Along with the search for gold, emeralds and other riches in the New World, European explorers also sought out pearls. Dating back to the 1500s, European royal families considered natural pearls from the New World to be among the rarest and most prized of all things, even exceeding the value of gold and emeralds. “The pearl story begins with the indigenous people of the Americas,” explains Gina Latendresse, of American Pearl Company. “They collected molluscs for food, ornamental purposes and currency, long before European explorers arrived. Pearls were worn as adornments and mother-of-pearl shells were hand-fashioned as currency, ceremonial gifts and storytelling strings, most notably the purple Quahog Clam, aka Wampum. The European settlers arrived and traded pearls, sending them back to Europe to be included in crown jewels.”

Jumping ahead several hundred years to the early 20th century, the popularity of pearls reached its height, as did prices, with pearl jewellery accounting for a large portion of a jeweller’s sales. Then, in 1916, a seismic shift happened. The Japanese company Mikimoto began producing round “cultured” pearls, with a technique discovered by Kokichi Mikimoto in 1893. Although the natural pearl industry continued into the mid-20th century, the new and less expensive cultured pearls offered women of all classes the opportunity to own a pearl necklace or other form of pearl adornment.

As the culture of pearls spread out from Japan, pearls in all types and colours—from salt-water species to freshwater molluscs—began coming to market from Australia, French Polynesia, China, Indonesia, the Philippines, Myanmar, the Philippines, Mexico, China and more. Over the nearly five millennia of pearl history, these rapid changes in the industry have occurred in just the last 100 years.

Today, the cultured pearl continues to enjoy a high degree of popularity and the traditional strand is a must-have in many jewellery wardrobes. Even the natural pearl, while rare and expensive, has an audience, albeit a much more restricted one than before. While cultured salt-water South Sea pearls have reduced pearl price levels from those of the natural pearls, there has been further “democratisation” of pearl jewellery with freshwater cultured pearls—and notably 95 percent comes from China.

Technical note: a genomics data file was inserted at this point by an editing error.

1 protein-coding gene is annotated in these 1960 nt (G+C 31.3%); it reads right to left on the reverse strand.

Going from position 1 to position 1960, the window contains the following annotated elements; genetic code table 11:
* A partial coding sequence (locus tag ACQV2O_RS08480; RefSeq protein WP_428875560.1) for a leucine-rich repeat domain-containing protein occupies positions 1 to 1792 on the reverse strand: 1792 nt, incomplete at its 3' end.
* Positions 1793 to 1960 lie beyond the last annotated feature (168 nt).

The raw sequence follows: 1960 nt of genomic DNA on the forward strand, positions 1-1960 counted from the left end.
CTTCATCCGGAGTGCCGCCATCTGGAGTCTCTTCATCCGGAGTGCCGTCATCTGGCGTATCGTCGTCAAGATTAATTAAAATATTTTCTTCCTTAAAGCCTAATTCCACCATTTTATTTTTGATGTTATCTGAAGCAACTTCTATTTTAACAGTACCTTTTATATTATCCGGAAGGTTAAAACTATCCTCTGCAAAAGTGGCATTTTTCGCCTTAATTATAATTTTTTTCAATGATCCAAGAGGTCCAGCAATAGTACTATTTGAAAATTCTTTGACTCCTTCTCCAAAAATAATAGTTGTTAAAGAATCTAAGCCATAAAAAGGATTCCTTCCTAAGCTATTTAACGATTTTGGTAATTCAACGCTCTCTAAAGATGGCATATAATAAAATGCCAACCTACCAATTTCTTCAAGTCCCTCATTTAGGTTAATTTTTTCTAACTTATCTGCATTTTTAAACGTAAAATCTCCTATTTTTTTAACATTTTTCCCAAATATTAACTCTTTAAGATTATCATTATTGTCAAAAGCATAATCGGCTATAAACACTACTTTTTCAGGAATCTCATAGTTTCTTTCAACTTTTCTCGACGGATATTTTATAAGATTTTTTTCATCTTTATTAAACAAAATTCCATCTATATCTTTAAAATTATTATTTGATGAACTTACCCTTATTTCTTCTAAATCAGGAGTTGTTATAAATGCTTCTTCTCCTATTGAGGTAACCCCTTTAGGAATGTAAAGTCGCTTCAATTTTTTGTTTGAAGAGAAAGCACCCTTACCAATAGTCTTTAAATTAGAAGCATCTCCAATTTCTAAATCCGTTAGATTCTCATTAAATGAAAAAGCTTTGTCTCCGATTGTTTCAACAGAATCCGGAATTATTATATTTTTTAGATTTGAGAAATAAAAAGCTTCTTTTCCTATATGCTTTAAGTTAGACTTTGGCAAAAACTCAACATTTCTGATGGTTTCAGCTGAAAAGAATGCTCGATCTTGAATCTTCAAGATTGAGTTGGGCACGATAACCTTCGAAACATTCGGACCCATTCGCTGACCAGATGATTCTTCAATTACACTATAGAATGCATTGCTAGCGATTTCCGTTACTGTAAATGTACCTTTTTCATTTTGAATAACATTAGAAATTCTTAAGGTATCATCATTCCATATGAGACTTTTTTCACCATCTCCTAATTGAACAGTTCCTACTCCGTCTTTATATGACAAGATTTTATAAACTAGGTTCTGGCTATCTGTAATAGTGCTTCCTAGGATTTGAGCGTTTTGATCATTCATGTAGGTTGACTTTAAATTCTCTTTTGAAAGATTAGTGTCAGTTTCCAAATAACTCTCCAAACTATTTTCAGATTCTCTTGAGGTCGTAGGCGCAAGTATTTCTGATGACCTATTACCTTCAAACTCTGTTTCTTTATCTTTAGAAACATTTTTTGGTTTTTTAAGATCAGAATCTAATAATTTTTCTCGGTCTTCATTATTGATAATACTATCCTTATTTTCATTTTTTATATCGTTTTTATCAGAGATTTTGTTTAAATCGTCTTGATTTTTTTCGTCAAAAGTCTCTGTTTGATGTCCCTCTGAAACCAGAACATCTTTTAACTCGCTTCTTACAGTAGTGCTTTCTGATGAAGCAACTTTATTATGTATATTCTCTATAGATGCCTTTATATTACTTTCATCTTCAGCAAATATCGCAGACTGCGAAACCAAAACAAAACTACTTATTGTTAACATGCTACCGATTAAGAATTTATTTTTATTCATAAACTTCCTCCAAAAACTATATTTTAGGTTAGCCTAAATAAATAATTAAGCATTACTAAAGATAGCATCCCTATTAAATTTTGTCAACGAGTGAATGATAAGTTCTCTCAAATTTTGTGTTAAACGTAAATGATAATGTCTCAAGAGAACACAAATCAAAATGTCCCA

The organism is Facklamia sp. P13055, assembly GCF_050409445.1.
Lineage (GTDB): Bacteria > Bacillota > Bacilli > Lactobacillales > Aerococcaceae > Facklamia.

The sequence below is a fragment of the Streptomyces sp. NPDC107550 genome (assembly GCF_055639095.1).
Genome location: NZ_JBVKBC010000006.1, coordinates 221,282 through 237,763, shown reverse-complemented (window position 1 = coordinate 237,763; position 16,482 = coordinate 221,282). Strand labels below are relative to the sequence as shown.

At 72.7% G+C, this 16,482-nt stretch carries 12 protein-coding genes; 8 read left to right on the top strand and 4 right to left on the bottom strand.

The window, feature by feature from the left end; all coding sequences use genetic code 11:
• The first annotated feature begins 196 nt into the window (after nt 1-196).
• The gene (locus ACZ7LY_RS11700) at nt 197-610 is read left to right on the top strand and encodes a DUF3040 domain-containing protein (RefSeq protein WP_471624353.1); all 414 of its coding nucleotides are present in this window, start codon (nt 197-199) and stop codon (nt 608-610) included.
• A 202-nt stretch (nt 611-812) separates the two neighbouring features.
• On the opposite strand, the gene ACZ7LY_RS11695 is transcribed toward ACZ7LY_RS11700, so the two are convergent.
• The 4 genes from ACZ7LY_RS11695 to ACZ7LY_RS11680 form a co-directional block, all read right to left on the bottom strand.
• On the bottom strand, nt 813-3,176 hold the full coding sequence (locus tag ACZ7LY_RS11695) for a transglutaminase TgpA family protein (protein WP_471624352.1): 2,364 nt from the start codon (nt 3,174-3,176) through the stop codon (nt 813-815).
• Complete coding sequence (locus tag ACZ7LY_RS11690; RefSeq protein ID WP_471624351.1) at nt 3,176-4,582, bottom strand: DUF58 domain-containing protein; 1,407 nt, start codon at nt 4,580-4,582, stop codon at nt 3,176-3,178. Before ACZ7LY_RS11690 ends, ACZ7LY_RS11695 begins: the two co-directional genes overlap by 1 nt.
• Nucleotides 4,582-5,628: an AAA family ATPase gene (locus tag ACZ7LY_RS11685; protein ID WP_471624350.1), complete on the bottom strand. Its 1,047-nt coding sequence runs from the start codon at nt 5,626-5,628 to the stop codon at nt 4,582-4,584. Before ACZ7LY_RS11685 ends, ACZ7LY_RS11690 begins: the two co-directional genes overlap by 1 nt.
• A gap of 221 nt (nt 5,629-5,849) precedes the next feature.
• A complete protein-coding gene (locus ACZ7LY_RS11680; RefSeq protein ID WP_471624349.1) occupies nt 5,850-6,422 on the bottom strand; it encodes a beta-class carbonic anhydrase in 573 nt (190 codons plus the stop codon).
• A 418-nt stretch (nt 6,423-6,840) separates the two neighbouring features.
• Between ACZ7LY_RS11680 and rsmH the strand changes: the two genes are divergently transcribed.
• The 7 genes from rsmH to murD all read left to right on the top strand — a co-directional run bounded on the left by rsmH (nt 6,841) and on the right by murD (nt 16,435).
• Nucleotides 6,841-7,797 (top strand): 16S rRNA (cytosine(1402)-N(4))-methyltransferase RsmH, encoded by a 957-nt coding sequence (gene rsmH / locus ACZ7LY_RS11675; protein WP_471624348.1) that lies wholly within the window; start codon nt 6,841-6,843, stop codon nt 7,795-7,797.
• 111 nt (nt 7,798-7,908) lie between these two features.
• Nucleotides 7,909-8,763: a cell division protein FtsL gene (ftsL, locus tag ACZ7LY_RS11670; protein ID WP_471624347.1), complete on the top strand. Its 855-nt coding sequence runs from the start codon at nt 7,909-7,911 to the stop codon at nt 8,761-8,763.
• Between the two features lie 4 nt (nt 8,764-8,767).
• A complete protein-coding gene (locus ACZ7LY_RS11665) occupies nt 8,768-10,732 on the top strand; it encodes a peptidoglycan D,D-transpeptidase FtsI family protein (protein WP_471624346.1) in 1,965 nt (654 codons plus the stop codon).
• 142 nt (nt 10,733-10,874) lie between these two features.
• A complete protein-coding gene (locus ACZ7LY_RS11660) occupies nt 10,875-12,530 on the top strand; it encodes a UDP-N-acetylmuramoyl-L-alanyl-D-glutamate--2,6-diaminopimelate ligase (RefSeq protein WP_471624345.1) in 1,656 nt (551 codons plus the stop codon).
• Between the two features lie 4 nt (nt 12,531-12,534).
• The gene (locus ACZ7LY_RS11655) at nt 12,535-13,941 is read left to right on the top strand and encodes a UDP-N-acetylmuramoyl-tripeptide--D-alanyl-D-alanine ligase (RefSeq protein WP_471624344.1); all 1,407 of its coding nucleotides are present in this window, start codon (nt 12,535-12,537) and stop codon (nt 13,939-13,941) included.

In some ways, we can compare the pearl of today to a gemstone. Indeed, it is a living organic gem that comes in a variety of shapes, colours, sizes and types, from seed pearls to rounds, from flat to baroque, to cite but a few. As such, its usages are similar to gemstones. And, having said that, one of the trends over the last few years has been to combine pearls with gems, sometimes matching colours, while other times using pearls of various hues to contrast with colours gems and/or diamonds.

The basic pearl strand—or multiple strands—is a staple but, like gemstones, it dresses up precious metals in all designs. Clearly, pearls resonate with consumers. A recent poll by Vogue magazine of its Vogue Runway Instagram followers indicated that “delicate pearls had the most votes as far as jewels were concerned.” It is no wonder, therefore, that pearls of all types are dressing up jewellery, as designers create both modern and traditional styles.

Dressing up the pearl itself
In the last few years, designers have not only been dressing up jewellery with pearls, but have been dressing up the pearls themselves. One enterprising young designer is Hisano Shepherd. After visiting the Tucson gem shows and seeing so many gorgeous geodes, she came up with the idea of making pearls look like geodes. “I decided to start cutting and slicing the pearls and lining them with gemstones and seed pearls,” she explains. Shepherd also bores holes into pearls and sets this little window with gems as well. As a professional pearl buyer for her family business, she sources pearls from the large Hong Kong shows and is thus able to select ones with the right size and colour, which she then uses for her hand-crafted Little H jewellery line. “I use all sorts of stones, which have good colour,” she adds. Shepherd also uses the rarest form of freshwater pearls called “soufflé” pearls, which are cultured with earth matter. Once the earth matter is removed, she lines the “little house” with gems or seed pearls. She also uses golden, white and Tahitian pearls from the South Seas in her various collections.

Going for baroque, other creative designers are using their imagination to take irregularly shaped pearls and convert them into an animal, plant, flower or other motifs. One such designer is Alessio Boschi who seeks out these “perfectly imperfect pearls” for his collection of whimsical fish, rabbits, chickens, cats, mice, mythical creatures and more as well as his more serious interpretation of melting icecaps and desperate polar bears or endangered sharks.

As carved gemstones add originality to a jewel, carved pearls do the same with creative motifs. And, this trend is catching on. Among jewellers who are paying attention is Travis Kukovich of William Travis Jewelry. In his Parasol Collection, he used a carved Tahitian pearl in combination with black diamonds beads with two-tone carat caps, suspended from an oxidized silver chain. “I believe as a designer, we are fortunate that almost every piece is a collaboration with a stonecutter, pearl carver, or Pietra dura artist (inlay),” muses Kukovich. “Inspiring one another is a symbiotic relationship.”

Another one of Kukovich’s symbiotic relationships is the use of pearls that have been painted with the ancient Japanese technique of “Maki-e” as well as pearls decorated with mosaics. First developed in the Heian period (794-1185), the Maki-e technique, which means “sprinkled picture,” refers to Japanese lacquer that is sprinkled with gold or silver powder to create a design on an object, in this case, a pearl. Pearl mosaics are more recent and feature small abalone tiles that may also be painted with the Maki-e technique. Designer Deirdre Featherstone also pairs maki-e and mosaic pearls with gemstones to enhance the designs. “Maki-e pearls are a beautiful blend of talent and tradition, I was drawn to them because of the artistry and textural variety they added to our collection,” she comments.

← Back